Trespassing And Gambling


By Arianna Medina

Woodland – Back in 2016, a man was banned from Cache Creek Casino near Woodland after allegedly getting into an altercation with a host; three years later, he returns again and is arrested for trespassing.

On April 9, 2019, the defendant, Amanullah Yusufi, was charged with one misdemeanor count of trespassing at a licensed gambling establishment. The defendant frequented this casino so much that he was a part of an exclusive members club eligible for certain rewards. On Jan. 8, 2016, the defendant got into a verbal disagreement with a casino host over benefits the defendant believed he was entitled to. The defendant allegedly threw an object at the host and made verbal threats, security was called and he was to be escorted out of the building and made to fill out an “exclusion from property” form. However, the defendant angrily left the property before he had a chance to sign the paperwork.

Three months later, on March 9th, 2016, the defendant returned to the establishment, was quickly apprehended by security again, and this time made to sign the exclusion paperwork. 3 years later, on April 9, 2019, the defendant believed he was free to return to the casino. He went, was arrested and was charged with trespassing. He pleaded not guilty to these charges and today council began with their opening statements.

The prosecution began by explaining how they expect to prove the defendant violated the law. The prosecution claimed that according to their witnesses, the casino host had a verbal altercation with the defendant on January 8. The prosecutor also alluded to video evidence and recordings of the defendant throwing the alleged object at the host and making these verbal threats. The prosecution argues that when the security guards tried to escort the defendant off the premises and give him the casino’s “exclusion from property” form, the defendant was upset and did not take or sign it.

The prosecution recounts how the defendant later returned on March 9th, checking in to a neighboring establishment that was also managed by the Cache Creek company. The State argued how on this date he was approached by security and made to sign the exclusion form, yet three years later he visits the establishment for a third time. The prosecution concluded by asking the jury to hold the defendant accountable for these charges.

The defense countered by claiming that on January 8, when the defendant got into the verbal disagreement with the host and security was called, the defendant tried to tell security his side of the story. They argue how the defendant claims security had no interest in what he had to say, furthermore, the defendant believes he was being treated unfairly; which is why he left the premises without looking at any forms security was handing to him. The defense further argued that when the defendant returned three months later, on March 9, he did not know he was on the “excluded persons” list. They claim that while the defendant was approached by security again and made to sign the paperwork, he did not read it at any great detail. The defense concluded that on April 9, 2019, Mr. Yusifi’s friend wanted to go back to the establishment and because it had been more than the 90-day reinstatement period, he believed he was free to return. They argue the defendant did not try to conceal his identity and ask the jury to acquit him of the charges.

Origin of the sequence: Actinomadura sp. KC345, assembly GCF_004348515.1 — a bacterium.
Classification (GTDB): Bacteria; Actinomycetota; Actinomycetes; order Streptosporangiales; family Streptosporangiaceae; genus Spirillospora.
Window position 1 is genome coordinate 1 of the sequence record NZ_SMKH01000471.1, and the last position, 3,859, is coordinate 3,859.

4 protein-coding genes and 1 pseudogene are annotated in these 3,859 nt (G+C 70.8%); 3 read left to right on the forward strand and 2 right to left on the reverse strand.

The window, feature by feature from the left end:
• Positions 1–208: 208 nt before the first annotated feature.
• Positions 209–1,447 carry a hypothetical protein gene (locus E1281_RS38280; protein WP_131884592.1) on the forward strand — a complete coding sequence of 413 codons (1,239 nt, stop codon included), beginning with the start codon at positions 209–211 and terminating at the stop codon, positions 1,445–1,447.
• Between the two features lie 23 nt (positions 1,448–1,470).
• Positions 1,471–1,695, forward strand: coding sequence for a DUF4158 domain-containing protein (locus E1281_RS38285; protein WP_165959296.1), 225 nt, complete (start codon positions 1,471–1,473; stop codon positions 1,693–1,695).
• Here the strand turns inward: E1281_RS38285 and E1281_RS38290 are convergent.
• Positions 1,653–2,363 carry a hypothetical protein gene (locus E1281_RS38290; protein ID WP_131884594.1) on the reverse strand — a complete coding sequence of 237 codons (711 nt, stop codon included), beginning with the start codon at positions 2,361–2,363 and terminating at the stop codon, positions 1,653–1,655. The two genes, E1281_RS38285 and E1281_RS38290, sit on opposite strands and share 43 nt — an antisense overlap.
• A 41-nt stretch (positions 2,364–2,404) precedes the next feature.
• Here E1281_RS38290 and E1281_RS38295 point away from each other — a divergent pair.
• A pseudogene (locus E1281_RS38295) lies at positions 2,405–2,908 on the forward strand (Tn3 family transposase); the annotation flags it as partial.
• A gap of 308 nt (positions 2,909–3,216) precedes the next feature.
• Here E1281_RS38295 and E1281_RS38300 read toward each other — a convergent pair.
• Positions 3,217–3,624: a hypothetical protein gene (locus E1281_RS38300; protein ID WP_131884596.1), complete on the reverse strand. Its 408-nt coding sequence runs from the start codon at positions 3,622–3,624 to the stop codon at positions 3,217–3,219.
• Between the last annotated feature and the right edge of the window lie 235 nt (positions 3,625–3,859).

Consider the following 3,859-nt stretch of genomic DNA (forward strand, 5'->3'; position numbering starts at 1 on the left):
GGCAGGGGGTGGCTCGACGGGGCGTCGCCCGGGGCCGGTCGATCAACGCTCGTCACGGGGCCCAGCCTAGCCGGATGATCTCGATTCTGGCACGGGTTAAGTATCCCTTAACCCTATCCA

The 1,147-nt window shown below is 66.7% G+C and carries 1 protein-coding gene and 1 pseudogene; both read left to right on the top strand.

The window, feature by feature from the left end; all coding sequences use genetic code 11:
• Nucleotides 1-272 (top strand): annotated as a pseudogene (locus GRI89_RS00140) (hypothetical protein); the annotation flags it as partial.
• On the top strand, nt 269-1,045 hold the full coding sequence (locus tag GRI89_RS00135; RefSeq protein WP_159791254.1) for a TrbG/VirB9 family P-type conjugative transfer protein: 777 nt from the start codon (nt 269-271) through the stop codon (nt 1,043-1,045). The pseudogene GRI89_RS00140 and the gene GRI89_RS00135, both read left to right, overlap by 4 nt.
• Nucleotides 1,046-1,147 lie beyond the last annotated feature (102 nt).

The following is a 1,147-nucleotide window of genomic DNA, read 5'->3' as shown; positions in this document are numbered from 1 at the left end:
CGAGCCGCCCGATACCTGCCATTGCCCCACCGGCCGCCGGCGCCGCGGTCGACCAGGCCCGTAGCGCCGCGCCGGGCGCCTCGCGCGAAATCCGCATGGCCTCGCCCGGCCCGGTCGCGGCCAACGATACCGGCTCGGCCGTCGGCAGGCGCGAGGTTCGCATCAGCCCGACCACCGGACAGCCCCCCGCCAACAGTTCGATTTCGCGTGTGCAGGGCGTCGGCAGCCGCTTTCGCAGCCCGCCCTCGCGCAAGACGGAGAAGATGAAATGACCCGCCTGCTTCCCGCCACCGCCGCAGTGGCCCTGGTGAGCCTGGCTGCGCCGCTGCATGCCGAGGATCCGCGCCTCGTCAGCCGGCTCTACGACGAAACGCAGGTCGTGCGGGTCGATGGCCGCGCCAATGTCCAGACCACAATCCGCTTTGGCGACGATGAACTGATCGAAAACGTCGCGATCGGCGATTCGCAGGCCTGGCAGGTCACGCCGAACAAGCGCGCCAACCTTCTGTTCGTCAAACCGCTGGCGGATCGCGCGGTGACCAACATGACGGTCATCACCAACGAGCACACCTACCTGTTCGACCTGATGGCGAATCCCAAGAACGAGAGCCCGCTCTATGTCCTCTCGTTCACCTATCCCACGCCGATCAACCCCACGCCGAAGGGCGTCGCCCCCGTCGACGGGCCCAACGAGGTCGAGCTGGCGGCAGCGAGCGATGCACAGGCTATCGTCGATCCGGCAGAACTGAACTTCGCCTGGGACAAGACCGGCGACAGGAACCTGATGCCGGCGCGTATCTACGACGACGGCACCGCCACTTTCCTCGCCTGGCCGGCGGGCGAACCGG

After opening arguments, the State called its first witness, a security guard at the casino. According to his testimony, on January 8, the host asked for his help in the south part of the casino. He testified to having a conversation with the defendant soon after, where he informed Yusufi he was going to be “excluded” from the casino. He also testified to asking the defendant if he threatened anyone. According to the report he filled out, the defendant did admit to throwing an object at the host.

The witness testified that he did not tell Yusufi when he could return to the casino and that he did try to give him the exclusion paperwork, but did not get the chance to. Furthermore, he testified that when he attempted to explain to Yusufi the paperwork, he became argumentative and claimed he would call his lawyer. The witness claims he did not call the Sheriff after or report the incident because Yusufi did leave the property.

The State then called its second witness, another security guard at the casino. According to his testimony, on March 9, 2016, he approached the defendant and explained to him the exclusion form. He testifies that the defendant did sign these exclusion forms and he was notified of the 90 day reinstatement period. At this point, the state offered to submit evidence and played surveillance video in which recorded the defendant conversing with the security guard. In the video, the defendant is seen holding the exclusion forms.

The defense cross-examined the witness by asking him questions about the language he used, arguing that the language of the reinstatement rule is unclear. The defense concluded that it was unclear whether or not the defendant was allowed back after 90 days, or whether he had to wait 90 days until he could be eligible for reinstatement.

The court is expected to continue with witness examination tomorrow October 22nd at 9:00 in the morning in Department 11.

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About The Author

David Greenwald is the founder, editor, and executive director of the Davis Vanguard. He founded the Vanguard in 2006. David Greenwald moved to Davis in 1996 to attend Graduate School at UC Davis in Political Science. He lives in South Davis with his wife Cecilia Escamilla Greenwald and three children.

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